Sprinter Van Warning Symbols, Attention Assist, and Other Mercedes-Benz Features Your Fleet Drivers Must Understand

If you own or manage Mercedes-Benz Sprinter van fleet vehicles, you want your drivers to know their vans inside and out for safety and efficiency. Here are some Mercedes Sprinter van features your drivers should recognize and understand.

Some features are for improved vision and focus while driving. Others are dashboard warning lights that signal a problem with some part of the van. These should be heeded immediately, in case the vehicle needs to be seen by your Nanaimo, BC diesel mechanic. The sooner you take care of issues, the more you prevent your Sprinter vans from being out of service and the more you preserve their lifespan.

Image by Jerzy Górecki from Pixabay

Active Brake Assist for Improved Safety

Active Brake Assist senses vehicles, objects, and even pedestrians in front of the van. It can brake for the driver in case they get too close to avoid rear-end collisions, property damage, and human injury.

Blind Spot Mirror Assist for Turning and Changing Lanes

This technology uses radar sensors to detect other vehicles in the driver’s blind spot for safer turning and lane changes. It also alerts the driver of vehicles and pedestrians crossing behind the van to help with backing up safely.

Digital Interior Mirror for Rear Vision

This mirror is available on cargo, crew, and passenger Sprinter vans. It offers high-resolution images of the view behind the van without obstructions. It can switch between conventional and digital operation with the push of a button.

Attention Assist to Stay Focused

Many Sprinter van drivers want to know: what is Attention Assist on a Mercedes? This is one of the best features for drivers who spend long hours on the road. It detects the possibility of drowsiness by monitoring driving patterns and alerts the driver to concentrate on the road.

Dashboard Warning Lights

Sprinter van warning symbols don’t need to be a mystery that risks being ignored by fleet drivers. Here’s a handy run-down of dashboard alerts all drivers should understand and pay attention to:

Type of Warning Icon Description What It Means
Hazard warning light Triangle with an exclamation point in the centre General warning light often seen with other warnings and indicating the vehicle should be seen by a mechanic
Coolant temperature light A temperature gauge image with red wavy lines on either side of it Low coolant volume and a risk of overheating without adding coolant
Airbag light Driver with deployed airbag Airbag (SRS) system malfunctioning and may not deploy in a crash
Brake light A circle with an exclamation point inside contained within parentheses followed by the word BRAKE A problem with the brake system, including low brake fluid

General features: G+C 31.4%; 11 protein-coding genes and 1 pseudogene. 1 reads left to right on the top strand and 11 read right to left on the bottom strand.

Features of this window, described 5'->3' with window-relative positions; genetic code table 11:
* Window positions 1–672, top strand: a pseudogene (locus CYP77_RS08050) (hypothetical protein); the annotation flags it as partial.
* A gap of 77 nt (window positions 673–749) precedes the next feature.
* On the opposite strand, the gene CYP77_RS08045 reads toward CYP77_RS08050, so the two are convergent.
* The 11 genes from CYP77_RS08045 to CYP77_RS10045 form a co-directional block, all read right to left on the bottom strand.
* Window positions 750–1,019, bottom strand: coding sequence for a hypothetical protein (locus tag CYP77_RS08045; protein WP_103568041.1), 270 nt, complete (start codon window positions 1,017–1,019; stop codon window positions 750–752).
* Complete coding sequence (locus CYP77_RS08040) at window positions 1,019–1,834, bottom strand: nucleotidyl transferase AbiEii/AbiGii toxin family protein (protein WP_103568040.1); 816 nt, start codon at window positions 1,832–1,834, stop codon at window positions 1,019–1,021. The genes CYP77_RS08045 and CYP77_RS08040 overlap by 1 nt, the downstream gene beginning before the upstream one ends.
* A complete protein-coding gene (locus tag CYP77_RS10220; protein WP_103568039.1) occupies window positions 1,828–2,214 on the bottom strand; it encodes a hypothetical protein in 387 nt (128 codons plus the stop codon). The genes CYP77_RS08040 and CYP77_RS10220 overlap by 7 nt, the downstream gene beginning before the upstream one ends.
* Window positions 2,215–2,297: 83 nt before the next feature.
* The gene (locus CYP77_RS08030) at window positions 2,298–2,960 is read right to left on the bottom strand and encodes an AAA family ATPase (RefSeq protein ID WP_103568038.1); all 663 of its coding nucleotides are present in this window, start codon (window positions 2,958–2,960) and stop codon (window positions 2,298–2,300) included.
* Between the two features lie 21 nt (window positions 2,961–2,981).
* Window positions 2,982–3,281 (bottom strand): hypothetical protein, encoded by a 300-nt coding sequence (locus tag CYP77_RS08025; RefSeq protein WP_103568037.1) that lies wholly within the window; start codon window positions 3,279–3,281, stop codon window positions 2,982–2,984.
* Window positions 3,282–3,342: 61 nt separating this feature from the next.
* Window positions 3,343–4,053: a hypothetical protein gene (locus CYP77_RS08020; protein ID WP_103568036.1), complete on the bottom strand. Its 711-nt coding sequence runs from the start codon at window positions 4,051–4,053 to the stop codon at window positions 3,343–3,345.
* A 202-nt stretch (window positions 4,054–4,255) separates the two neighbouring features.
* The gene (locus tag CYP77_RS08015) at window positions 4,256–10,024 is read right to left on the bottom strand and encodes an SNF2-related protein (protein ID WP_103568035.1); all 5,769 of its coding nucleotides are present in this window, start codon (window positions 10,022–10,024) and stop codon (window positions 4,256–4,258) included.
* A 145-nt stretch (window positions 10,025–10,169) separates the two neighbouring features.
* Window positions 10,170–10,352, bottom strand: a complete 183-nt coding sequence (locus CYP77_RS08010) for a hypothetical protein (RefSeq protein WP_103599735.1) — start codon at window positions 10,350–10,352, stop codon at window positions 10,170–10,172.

Check engine light An engine A problem with the engine, exhaust, or fuel injection
Oil level light Oil can Low oil or faulty oil level sensor
Glow plug light Yellow coil Glow plugs in operation (should turn off after one minute)
Tire pressure light An exclamation mark accompanying the image of a flat tire Tire needs air
ABS warning light ABS inside a circle within parentheses Anti-Lock Braking System deactivated and won’t function when braking (regular braking will still work)
Diesel Exhaust Fluid (DEF) light Two fluid droplets and a puff of air on top of a wavy line Low or problematic DEF; if seen with Check Engine Light, a problem with exhaust gas after-treatment system
Brake pad linings light A circle with curved dotted lines on either side of it Brake pads need to be replaced ASAP
ASR/BAS light Rolling tire and a vertical arrow When solid, Acceleration Skid Control malfunctioning; when flashing, one or more tires have reached their maximum grip
ESC/ESP light Wavy skid marks behind a vehicle Electronic Stability Control deactivated
Contaminated air filter light Two crossed downward arrows with two rows of dots running across them Air filter clogged and needs replacement
Water in fuel light Fuel pump next to a water drop Water separator in the fuel filter must be drained
Low battery light Battery with + and – Battery not charging properly
Bulb warning light Light bulb with an exclamation point Exterior bulb needs replacement

Sprinter Van Limp Mode: Time to See Your Mechanic

There’s one more essential Sprinter van feature that your drivers should definitely know about: Limp Mode. This technology reduces speed to avoid further damage to the engine when there is a problem. It allows drivers to “limp” back to the garage or to the mechanic and signals diagnostics and repairs are needed.

Drivers generally can’t go faster than about 88 kph. Ideally, they should not continue to do routine driving in Limp Mode. Rather, they should curtail driving and get the problem checked out ASAP.

Sprinter van reliability issues and common problems with Mercedes Sprinter vans can often be avoided with two key actions. The first is to stay on top of maintenance, especially with fleet vehicles that see high mileage and more wear and tear. The second is to heed warning lights and helpful technology like Limp Mode to head off larger, more expensive problems by dealing with small ones right away at your mechanic’s shop.